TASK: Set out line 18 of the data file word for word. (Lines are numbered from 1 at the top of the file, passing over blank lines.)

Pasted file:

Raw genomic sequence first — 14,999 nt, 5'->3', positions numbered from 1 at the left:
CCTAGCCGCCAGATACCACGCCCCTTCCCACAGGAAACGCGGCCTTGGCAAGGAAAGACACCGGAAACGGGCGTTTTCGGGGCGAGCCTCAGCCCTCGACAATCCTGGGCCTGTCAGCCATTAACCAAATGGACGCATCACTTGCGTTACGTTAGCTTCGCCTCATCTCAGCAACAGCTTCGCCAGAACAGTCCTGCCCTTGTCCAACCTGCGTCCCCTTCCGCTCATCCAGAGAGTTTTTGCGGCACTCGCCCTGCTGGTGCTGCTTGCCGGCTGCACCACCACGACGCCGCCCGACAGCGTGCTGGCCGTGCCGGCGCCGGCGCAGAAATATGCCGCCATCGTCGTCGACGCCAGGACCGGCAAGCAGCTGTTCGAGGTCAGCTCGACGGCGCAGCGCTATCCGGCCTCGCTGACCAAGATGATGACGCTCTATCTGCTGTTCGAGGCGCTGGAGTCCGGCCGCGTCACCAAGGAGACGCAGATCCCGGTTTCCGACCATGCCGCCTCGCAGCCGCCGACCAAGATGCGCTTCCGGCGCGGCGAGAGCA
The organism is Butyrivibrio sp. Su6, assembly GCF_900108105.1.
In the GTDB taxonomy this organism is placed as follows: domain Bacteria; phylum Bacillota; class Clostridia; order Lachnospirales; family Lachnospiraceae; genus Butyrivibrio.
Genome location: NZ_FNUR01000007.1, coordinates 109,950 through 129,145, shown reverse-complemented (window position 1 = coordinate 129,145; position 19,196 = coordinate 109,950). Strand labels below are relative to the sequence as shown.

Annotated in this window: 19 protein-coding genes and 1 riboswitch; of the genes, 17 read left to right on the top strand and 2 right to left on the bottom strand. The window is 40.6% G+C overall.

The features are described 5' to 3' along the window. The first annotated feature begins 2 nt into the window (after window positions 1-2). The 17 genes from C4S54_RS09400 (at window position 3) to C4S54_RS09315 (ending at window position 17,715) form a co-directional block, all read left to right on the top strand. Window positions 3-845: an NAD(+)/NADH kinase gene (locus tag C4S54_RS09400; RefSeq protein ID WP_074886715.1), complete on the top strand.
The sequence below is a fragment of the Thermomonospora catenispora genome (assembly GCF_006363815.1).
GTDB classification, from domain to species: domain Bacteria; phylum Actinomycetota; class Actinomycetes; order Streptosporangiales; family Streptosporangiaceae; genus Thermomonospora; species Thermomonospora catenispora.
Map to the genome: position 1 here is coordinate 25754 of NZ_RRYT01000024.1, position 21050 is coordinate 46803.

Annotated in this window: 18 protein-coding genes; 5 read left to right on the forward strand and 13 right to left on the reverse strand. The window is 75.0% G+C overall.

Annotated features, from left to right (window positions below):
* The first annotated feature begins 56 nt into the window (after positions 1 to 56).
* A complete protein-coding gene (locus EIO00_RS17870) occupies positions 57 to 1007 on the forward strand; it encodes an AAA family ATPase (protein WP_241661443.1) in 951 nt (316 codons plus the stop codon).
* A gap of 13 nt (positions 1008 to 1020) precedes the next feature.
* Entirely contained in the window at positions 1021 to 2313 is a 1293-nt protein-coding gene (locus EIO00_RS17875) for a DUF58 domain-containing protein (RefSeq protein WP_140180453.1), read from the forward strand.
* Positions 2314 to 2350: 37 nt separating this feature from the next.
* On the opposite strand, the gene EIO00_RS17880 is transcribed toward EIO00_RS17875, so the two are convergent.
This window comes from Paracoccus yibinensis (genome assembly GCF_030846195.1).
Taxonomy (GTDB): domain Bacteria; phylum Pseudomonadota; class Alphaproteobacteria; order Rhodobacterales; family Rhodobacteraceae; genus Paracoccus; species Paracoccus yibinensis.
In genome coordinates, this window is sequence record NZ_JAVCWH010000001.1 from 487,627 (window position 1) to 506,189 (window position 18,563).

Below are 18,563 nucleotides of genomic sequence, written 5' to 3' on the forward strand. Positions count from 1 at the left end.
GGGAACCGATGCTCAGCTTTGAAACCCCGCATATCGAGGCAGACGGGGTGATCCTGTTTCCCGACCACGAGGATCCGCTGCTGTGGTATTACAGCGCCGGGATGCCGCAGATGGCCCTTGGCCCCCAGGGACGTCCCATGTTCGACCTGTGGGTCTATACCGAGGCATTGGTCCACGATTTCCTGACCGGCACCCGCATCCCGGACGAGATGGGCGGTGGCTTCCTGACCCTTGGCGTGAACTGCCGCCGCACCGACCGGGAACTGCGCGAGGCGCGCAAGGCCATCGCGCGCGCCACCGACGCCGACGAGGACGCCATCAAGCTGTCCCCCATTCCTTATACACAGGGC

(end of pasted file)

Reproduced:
* On the opposite strand, the gene EIO00_RS17880 is transcribed toward EIO00_RS17875, so the two are convergent.